- Harvard Office for Scholarly CommunicationDirector, 2013 - present
- Harvard Open Access ProjectDirector, 2011 - present
- Director of the Harvard Office for Scholarly Communication
- Director of the Harvard Open Access Project
- Faculty Fellow at the Berkman Center for Internet & Society
- Senior Researcher at the Scholarly Publishing and Academic Resources Coalition (SPARC)
- Open Access Project Director at Public Knowledge
- Research Professor of Philosophy at Earlham College.
My first choice would be to add all my communities to a circle called My Communities, or add them to several circles according to their topics or priority for my time. But G+ doesn't (yet) let us add communities or collections to circles. I've requested this feature elsewhere.
Meantime, how does G+ expect us to solve this problem? Without a solution, we can technically follow many communities, but realistically read just a few.
Microsoft told me on November 12 that someone changed my Skype password. It wasn't me, and I've been trying ever since to verify myself and reclaim the account. Every attempt has failed (long story) and Skype customer service has been smug and useless (second long story). It's been a nightmare. One day I may blog the experience, simply to put it on the public record.
But for now I'm cutting to the chase: Have you received any Skype messages apparently from me since November 12? If so, I hope you can take a moment to let me know. Please use email (email@example.com), not Skype.
Secondary question: Has anyone had any luck in getting responsive responses from a human being at Skype customer service? If so, what's your secret?
#skype, #skypefail, #microsoft, #microsoftfail, #fail,
I'm sure you've heard many suggestions. Humanitarian aid. Yes, by all means. Military aid. Yes, if properly targeted. There are many variations on these two themes.
Here's a suggestion I haven't heard yet. Americans can help the French by articulating the mistakes we made in responding to 9/11.
We don't have to assume that Americans agree on what the mistakes were. In fact, we can assume that we don't agree. But at least we're now free to discuss the question, and -- to start my own list right here -- we were not free to discuss that question in 2001 or for several years afterwards.
We don't have to assume that French people aren't acutely aware of some of these mistakes. But we can assume that ordinary French citizens would welcome the support of ordinary US citizens in documenting these mistakes and arguing against their repetition.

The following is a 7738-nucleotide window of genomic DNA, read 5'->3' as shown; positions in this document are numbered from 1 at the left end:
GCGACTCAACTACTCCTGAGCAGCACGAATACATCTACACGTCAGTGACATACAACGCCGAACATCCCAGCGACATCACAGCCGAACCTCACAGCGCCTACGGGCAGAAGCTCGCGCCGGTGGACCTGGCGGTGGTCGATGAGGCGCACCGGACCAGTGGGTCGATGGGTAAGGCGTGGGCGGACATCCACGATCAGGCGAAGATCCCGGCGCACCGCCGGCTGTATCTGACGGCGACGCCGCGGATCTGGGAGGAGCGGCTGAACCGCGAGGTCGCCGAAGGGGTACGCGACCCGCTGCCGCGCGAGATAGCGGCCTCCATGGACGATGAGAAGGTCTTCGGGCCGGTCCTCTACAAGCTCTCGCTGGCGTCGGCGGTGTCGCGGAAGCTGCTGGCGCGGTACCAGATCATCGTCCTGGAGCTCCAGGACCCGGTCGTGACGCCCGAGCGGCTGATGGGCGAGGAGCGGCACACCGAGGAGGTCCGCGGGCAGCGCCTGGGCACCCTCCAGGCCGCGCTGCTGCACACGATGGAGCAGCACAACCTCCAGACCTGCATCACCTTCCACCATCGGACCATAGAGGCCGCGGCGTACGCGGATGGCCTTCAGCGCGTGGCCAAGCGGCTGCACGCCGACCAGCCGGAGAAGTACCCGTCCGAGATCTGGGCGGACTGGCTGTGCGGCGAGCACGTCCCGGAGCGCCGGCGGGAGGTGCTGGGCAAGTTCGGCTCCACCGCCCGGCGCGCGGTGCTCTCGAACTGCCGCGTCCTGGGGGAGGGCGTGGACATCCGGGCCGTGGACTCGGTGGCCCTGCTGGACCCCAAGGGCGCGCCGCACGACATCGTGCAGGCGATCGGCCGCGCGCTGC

I hope others will join in building the list or expanding the conversation. Here are two contributions of my own.
Reflections on 9/11, One Year Later, September 11, 2002.
Excerpt: "Our country is less free. The government is removing information from the internet and federal repository libraries under the theory that keeping citizens uninformed is a price worth paying for keeping terrorists uninformed. In the USA Patriot Act, Congress gave the executive branch enormous new powers of surveillance, detainment, and secrecy, and many members of Congress admit that they did not have time to read the bill before voting. The Justice Department refuses to disclose how it is using its new powers under the Patriot Act, even to the House Judiciary Committee which oversees the Justice Department. The FBI has lied more than 75 times to the secret intelligence court whose approval is needed for Patriot Act wiretaps and other intercepts. One of our leaders has said that questioning our leaders only gives support to terrorism....I regret the loss of this freedom, but I want to make a different point. I regret above all the widespread acceptance of this loss over the past year. One recent poll shows that nearly half of the American public believes that the First Amendment goes too far in protecting freedom of speech, and another shows that two-thirds support government censorship of the internet even when it doesn't help fight terrorism....If the discussion were allowed to proceed freely, and with adequate information, then it's likely that we'd agree that some of the new limitations on our freedom are temporary necessities to detect threats to the country. But I believe that we'd also agree that some of the new limitations on our freedom have no connection to national security and were cynically enacted using 9/11 as a pretext, and that some were good-faith overreactions that can now be corrected...."
Access to Dangerous Knowledge: Reflections on 9/11 Ten Years Later, November 2, 2012.
Excerpt: "The US hasn't suffered a major terrorist attack in ten years. So why bring this up now? The main reason is that we're one attack away from facing these questions all over again. The next time we face these questions, we'll improvise a new set of answers. We won't be calm, and we won't be in a mood to extract lessons from history. If our experience ten years ago is any guide, our leaders will feel immense pressure to find a set of adequate-looking answers and to appear to be united about them. The national mood will quickly limit our freedom to debate the answers. (Dick Cheney: To question our leaders is to help terrorism.) Those who want to restrict the conversation will do so in the name of the freedom they want to restrict....The US has erred needlessly far on the side of safety. We have studied our response ten years ago and should take note of the conclusions. 'Thomas H. Kean, the chairman of the 9/11 commission, said that three-quarters of the classified material he reviewed for the commission should not have been classified in the first place....' A 2004 study by the Rand Corporation concluded that the U.S. federal government deleted too much previously-OA information from government web sites in the aftermath of the 9/11 attacks...A 2007 study by the National Research Council concluded that legitimate security concerns 'do not justify the use of extreme measures that could serve to significantly disrupt the openness that has characterized the U.S. scientific and technology enterprises....' We can be sensitive to danger and [still] think that the United States overreacted badly after 9/11 in restricting access to knowledge. But will we remember this when we need to?"